Aer Lingus shareholders effectively have 60 days as of yesterday to accept the airline’s proposed sale to British Airways owner IAG before a deal lapses.
However, reports surfaced yesterday that IAG is unlikely to get the green light for its plans, from the EU without offering concessions, which it is understood to be considering.
It met with the European Commission this week, an event seen by some as meaning that the EC is concerned about effects on industry competition should IAG buy Aer Lingus.
The London-based group yesterday published the full details of its formal €1.4bn takeover offer for Aer Lingus, a deal which last month finally won the support of the Government, which owns 25% in the former State-controlled airline.
If accepted, Aer Lingus shareholders will receive €2.55 in cash for each share of the company they own. That comprises a payment of €2.50 per share and an additional dividend of 5c for each share.
IAG, which also owns Spanish carriers Iberia and Vueling, is looking for a 90% approval rate and said the offer will initially remain open for shareholder acceptance until 5pm on July 16, although that timeframe can extend into August if the relevant number of acceptances are not received by that time.
On the same day, Aer Lingus will hold an EGM allowing shareholders to vote on terms aimed at maintaining the airline’s Heathrow slots and connections agreed between the two parties.
Those resolutions regard things like how long Aer Lingus — when owned by IAG — would commit to retaining its current schedule between Dublin and Heathrow.
They also support terms agreed by the Government to maintain Aer Lingus’s services between Cork and Shannon and London. The offer document and form of acceptance were yesterday posted by IAG to Aer Lingus shareholders.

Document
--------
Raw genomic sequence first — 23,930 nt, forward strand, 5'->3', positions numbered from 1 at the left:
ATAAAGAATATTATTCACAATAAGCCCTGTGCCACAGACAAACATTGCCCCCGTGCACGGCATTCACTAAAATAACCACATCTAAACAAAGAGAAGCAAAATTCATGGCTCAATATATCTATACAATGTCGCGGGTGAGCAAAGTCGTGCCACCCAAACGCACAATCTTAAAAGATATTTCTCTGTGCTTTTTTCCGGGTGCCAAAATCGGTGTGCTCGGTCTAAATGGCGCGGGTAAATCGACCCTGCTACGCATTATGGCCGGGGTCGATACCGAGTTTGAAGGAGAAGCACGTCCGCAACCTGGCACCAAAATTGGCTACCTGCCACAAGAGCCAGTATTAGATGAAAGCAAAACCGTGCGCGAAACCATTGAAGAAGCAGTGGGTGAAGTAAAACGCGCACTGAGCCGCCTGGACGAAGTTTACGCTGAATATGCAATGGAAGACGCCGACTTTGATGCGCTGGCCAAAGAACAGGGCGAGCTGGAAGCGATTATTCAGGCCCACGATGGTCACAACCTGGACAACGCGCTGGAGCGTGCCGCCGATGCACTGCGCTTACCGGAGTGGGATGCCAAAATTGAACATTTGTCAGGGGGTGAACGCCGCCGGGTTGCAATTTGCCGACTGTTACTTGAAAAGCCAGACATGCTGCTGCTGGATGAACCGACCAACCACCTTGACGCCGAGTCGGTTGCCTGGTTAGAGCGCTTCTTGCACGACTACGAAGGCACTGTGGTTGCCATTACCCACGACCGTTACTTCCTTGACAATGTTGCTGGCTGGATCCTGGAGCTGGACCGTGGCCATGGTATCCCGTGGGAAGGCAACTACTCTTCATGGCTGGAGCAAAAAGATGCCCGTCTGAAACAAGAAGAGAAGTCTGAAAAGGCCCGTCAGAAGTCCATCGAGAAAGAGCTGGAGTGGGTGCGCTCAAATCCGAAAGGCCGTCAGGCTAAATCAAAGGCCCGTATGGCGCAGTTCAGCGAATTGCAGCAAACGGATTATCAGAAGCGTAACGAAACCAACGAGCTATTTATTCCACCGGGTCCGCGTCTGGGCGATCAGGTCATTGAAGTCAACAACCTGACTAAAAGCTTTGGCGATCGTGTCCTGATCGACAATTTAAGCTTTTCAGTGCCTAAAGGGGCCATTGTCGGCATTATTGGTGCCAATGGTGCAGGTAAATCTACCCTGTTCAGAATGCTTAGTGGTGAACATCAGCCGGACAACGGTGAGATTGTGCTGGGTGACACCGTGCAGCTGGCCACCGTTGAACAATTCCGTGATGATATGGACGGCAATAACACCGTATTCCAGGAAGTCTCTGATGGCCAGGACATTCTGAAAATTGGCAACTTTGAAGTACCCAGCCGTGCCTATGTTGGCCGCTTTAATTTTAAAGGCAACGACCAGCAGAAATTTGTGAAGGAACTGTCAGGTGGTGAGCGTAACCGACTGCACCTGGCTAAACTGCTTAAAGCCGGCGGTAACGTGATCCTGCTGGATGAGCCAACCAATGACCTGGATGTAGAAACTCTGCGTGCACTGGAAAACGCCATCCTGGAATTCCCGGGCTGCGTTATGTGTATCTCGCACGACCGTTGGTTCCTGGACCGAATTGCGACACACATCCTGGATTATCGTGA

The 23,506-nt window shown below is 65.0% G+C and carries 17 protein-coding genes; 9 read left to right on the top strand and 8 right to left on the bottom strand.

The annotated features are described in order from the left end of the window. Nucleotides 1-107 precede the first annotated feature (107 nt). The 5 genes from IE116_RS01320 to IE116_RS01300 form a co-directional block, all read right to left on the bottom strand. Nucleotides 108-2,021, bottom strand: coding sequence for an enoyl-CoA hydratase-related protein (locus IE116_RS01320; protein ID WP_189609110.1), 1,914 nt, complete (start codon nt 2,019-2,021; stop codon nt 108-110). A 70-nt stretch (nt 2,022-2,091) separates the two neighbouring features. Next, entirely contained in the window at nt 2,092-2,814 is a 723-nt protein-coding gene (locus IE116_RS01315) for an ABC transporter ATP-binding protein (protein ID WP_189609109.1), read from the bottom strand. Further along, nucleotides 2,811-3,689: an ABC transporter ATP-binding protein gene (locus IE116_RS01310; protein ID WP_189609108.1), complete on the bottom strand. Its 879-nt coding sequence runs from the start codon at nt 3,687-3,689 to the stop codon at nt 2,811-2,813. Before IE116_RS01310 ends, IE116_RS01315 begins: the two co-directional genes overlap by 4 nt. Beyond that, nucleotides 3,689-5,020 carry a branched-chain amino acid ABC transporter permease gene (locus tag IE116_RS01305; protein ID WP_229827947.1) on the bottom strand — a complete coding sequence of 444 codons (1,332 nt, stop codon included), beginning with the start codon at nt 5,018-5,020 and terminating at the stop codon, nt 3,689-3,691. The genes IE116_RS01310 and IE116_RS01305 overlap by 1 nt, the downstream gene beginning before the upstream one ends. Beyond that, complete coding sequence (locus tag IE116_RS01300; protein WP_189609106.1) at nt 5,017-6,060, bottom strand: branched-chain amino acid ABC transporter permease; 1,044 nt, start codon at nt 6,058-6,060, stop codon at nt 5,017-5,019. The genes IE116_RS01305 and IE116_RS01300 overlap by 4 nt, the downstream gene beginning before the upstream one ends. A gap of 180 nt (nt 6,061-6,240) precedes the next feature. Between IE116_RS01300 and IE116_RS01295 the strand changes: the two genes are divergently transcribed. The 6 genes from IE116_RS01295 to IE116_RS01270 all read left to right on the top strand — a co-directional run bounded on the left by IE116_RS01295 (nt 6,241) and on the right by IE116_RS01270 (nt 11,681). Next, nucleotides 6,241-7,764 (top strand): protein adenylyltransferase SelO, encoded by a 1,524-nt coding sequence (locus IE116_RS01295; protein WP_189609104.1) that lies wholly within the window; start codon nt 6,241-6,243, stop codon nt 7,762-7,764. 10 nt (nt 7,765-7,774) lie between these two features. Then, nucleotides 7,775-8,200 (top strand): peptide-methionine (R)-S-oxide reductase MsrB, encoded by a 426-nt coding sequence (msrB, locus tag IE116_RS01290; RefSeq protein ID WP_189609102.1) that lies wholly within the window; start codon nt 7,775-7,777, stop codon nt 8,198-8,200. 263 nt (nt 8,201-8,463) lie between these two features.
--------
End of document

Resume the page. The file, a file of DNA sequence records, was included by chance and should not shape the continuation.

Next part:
IAG’s offer document noted the disposal of Aer Lingus’s slots at Heathrow will be restricted and that those slots will be retained by Aer Lingus for a minimum period of seven years.
It also confirmed the Aer Lingus brand will remain intact and that the company will remain incorporated in Ireland with its headquarters maintained in Dublin.
Aer Lingus has reiterated its feeling that a sale to IAG will boost connectivity to and from Ireland, expand Dublin Airport as a travel hub and increase employment. Jointly, Aer Lingus and IAG believe it possible to increase net employment at the Irish airline by 150 employees by the end of next year, while Aer Lingus’s growth over the next five years could lead to the creation of 635 jobs.
While the Government and smaller 5% shareholder, Etihad Airways have already announced willingness to dispose of their stakes in Aer Lingus the deal will largely hinge on near 30% minority shareholder Ryanair.
A Ryanair spokesperson reiterated yesterday that the company will make its decision regarding its holding “in due course”.
Transport Minister Paschal Donohoe was quoted yesterday as, effectively, saying that the ball is now firmly in the court of other stakeholders.
“It [the formal offer issuance] will trigger a timetable of weeks, inside which other shareholders will have to decide what to do,” said Mr Donohoe.
“I felt it was better that we deal directly with IAG before that period commenced, in order to receive the guarantees that we need. That’s what we did.”
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